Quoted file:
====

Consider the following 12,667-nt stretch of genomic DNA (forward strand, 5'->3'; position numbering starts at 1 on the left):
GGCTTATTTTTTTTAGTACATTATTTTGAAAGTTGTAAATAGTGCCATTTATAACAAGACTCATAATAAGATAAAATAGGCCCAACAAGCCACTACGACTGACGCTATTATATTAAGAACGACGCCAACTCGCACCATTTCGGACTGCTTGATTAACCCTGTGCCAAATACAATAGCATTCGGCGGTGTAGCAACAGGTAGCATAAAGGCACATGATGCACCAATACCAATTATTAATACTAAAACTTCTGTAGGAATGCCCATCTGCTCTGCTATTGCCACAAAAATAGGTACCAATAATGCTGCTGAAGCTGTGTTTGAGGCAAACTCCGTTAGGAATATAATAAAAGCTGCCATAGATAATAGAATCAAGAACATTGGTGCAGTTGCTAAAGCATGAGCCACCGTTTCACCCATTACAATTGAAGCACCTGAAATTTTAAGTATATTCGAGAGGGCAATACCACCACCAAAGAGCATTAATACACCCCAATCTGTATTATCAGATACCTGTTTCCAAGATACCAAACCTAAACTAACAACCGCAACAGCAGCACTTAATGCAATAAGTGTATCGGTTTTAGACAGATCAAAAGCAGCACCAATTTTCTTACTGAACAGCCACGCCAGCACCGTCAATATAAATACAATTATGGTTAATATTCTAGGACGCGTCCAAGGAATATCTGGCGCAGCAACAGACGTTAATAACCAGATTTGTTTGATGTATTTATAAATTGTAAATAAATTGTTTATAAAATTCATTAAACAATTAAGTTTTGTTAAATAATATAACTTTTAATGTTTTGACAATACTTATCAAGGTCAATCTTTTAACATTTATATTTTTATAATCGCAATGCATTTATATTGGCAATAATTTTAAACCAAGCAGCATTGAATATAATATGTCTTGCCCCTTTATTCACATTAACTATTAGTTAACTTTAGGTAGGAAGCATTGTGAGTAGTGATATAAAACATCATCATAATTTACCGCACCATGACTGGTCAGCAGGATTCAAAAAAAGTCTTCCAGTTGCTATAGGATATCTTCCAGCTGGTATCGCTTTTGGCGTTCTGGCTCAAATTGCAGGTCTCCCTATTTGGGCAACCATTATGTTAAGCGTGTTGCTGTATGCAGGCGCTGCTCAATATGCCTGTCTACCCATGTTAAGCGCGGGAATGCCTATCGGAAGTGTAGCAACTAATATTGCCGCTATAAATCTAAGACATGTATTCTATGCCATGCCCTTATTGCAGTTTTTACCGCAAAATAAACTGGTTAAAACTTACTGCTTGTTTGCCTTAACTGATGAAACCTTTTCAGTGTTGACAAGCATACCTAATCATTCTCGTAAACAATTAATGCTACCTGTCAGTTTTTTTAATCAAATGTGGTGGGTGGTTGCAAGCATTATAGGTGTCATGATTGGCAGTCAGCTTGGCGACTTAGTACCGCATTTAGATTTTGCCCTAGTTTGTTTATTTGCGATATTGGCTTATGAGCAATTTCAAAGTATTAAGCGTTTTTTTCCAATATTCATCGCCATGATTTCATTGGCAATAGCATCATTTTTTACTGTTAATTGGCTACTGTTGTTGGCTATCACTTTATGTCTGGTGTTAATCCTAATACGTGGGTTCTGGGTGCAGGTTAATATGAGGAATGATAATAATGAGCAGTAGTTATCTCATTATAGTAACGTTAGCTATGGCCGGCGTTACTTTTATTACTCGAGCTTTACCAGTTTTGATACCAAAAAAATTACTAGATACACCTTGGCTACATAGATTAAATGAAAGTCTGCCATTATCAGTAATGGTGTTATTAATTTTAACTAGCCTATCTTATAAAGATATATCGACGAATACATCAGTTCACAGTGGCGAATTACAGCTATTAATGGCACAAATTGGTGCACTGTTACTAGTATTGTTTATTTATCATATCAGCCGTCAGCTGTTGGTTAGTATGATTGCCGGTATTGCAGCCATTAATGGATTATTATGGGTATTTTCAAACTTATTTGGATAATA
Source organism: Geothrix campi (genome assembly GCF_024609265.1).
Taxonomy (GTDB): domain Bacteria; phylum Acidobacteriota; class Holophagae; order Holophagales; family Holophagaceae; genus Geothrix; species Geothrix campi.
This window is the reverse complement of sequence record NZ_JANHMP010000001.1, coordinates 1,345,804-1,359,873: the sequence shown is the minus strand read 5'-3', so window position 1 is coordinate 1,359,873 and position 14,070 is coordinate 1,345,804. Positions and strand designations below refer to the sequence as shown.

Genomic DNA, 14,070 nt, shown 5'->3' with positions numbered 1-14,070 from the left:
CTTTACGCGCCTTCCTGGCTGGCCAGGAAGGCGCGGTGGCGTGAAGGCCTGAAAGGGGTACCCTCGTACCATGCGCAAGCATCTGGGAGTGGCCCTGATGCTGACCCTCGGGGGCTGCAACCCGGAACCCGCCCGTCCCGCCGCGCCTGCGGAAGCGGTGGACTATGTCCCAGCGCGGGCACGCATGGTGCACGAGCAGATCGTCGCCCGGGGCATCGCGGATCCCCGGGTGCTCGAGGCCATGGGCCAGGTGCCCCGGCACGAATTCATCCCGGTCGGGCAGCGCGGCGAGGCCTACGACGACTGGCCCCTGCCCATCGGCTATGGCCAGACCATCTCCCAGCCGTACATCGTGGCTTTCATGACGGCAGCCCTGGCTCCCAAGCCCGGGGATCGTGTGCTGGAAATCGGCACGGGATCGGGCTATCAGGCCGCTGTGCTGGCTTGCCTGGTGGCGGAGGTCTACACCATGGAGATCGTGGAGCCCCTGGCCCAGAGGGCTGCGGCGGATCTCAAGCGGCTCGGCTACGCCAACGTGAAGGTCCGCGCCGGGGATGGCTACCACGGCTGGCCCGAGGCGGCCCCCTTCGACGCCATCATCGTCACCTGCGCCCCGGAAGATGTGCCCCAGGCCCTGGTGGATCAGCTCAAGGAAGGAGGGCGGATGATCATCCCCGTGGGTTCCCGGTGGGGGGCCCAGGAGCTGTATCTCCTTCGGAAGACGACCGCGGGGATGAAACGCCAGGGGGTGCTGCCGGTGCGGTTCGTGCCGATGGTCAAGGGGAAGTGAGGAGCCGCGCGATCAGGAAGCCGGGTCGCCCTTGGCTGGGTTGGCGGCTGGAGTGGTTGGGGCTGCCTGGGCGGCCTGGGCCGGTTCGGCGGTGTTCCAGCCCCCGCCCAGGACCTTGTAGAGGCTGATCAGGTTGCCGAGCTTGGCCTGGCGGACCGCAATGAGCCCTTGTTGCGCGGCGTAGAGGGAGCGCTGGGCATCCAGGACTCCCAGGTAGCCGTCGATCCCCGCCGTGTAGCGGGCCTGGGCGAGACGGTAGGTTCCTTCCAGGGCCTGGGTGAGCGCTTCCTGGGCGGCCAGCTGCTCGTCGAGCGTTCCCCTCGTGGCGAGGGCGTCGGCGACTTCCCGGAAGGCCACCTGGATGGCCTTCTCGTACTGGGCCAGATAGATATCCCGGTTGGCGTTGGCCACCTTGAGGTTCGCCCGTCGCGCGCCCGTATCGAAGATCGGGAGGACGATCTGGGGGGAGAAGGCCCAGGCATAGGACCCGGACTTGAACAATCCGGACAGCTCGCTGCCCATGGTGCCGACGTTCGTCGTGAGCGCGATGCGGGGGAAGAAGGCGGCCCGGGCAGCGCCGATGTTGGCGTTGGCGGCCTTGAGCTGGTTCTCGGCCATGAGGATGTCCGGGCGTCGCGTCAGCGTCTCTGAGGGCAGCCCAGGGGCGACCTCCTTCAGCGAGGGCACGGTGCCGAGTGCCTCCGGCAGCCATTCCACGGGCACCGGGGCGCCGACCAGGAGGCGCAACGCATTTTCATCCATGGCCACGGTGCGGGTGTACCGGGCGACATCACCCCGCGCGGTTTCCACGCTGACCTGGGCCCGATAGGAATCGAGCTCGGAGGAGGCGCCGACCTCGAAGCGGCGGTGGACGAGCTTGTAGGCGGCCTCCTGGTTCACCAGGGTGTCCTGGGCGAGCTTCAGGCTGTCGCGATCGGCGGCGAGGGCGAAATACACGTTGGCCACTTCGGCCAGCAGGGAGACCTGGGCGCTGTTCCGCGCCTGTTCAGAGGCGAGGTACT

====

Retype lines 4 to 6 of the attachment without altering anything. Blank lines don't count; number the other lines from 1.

Taxonomy (GTDB): domain Bacteria; phylum Acidobacteriota; class Holophagae; order Holophagales; family Holophagaceae; genus Geothrix; species Geothrix campi.
This window is the reverse complement of sequence record NZ_JANHMP010000001.1, coordinates 1,345,804-1,359,873: the sequence shown is the minus strand read 5'-3', so window position 1 is coordinate 1,359,873 and position 14,070 is coordinate 1,345,804. Positions and strand designations below refer to the sequence as shown.

Genomic DNA, 14,070 nt, shown 5'->3' with positions numbered 1-14,070 from the left: